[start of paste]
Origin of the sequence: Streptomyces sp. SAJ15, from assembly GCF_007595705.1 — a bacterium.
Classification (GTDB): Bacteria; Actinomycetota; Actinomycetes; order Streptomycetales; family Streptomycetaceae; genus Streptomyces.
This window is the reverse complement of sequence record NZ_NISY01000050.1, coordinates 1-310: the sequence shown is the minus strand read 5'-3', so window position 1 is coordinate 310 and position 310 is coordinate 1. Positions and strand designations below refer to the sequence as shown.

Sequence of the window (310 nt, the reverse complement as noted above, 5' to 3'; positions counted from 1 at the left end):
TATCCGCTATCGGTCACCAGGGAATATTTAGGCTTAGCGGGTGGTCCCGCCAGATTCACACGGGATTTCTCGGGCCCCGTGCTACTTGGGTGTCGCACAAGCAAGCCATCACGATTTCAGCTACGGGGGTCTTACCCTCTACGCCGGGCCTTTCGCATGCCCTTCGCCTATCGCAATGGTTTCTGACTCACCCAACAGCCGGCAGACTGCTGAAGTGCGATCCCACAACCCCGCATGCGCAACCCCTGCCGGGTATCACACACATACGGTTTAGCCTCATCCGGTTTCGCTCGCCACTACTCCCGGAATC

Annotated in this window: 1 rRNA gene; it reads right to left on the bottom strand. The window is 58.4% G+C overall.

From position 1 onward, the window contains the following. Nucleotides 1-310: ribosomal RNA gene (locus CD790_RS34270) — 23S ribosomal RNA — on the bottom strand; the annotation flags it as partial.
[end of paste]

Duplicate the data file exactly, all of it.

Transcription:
Origin of the sequence: Streptomyces sp. SAJ15, from assembly GCF_007595705.1 — a bacterium.
Classification (GTDB): Bacteria; Actinomycetota; Actinomycetes; order Streptomycetales; family Streptomycetaceae; genus Streptomyces.
This window is the reverse complement of sequence record NZ_NISY01000050.1, coordinates 1-310: the sequence shown is the minus strand read 5'-3', so window position 1 is coordinate 310 and position 310 is coordinate 1. Positions and strand designations below refer to the sequence as shown.

Sequence of the window (310 nt, the reverse complement as noted above, 5' to 3'; positions counted from 1 at the left end):
TATCCGCTATCGGTCACCAGGGAATATTTAGGCTTAGCGGGTGGTCCCGCCAGATTCACACGGGATTTCTCGGGCCCCGTGCTACTTGGGTGTCGCACAAGCAAGCCATCACGATTTCAGCTACGGGGGTCTTACCCTCTACGCCGGGCCTTTCGCATGCCCTTCGCCTATCGCAATGGTTTCTGACTCACCCAACAGCCGGCAGACTGCTGAAGTGCGATCCCACAACCCCGCATGCGCAACCCCTGCCGGGTATCACACACATACGGTTTAGCCTCATCCGGTTTCGCTCGCCACTACTCCCGGAATC

Annotated in this window: 1 rRNA gene; it reads right to left on the bottom strand. The window is 58.4% G+C overall.

From position 1 onward, the window contains the following. Nucleotides 1-310: ribosomal RNA gene (locus CD790_RS34270) — 23S ribosomal RNA — on the bottom strand; the annotation flags it as partial.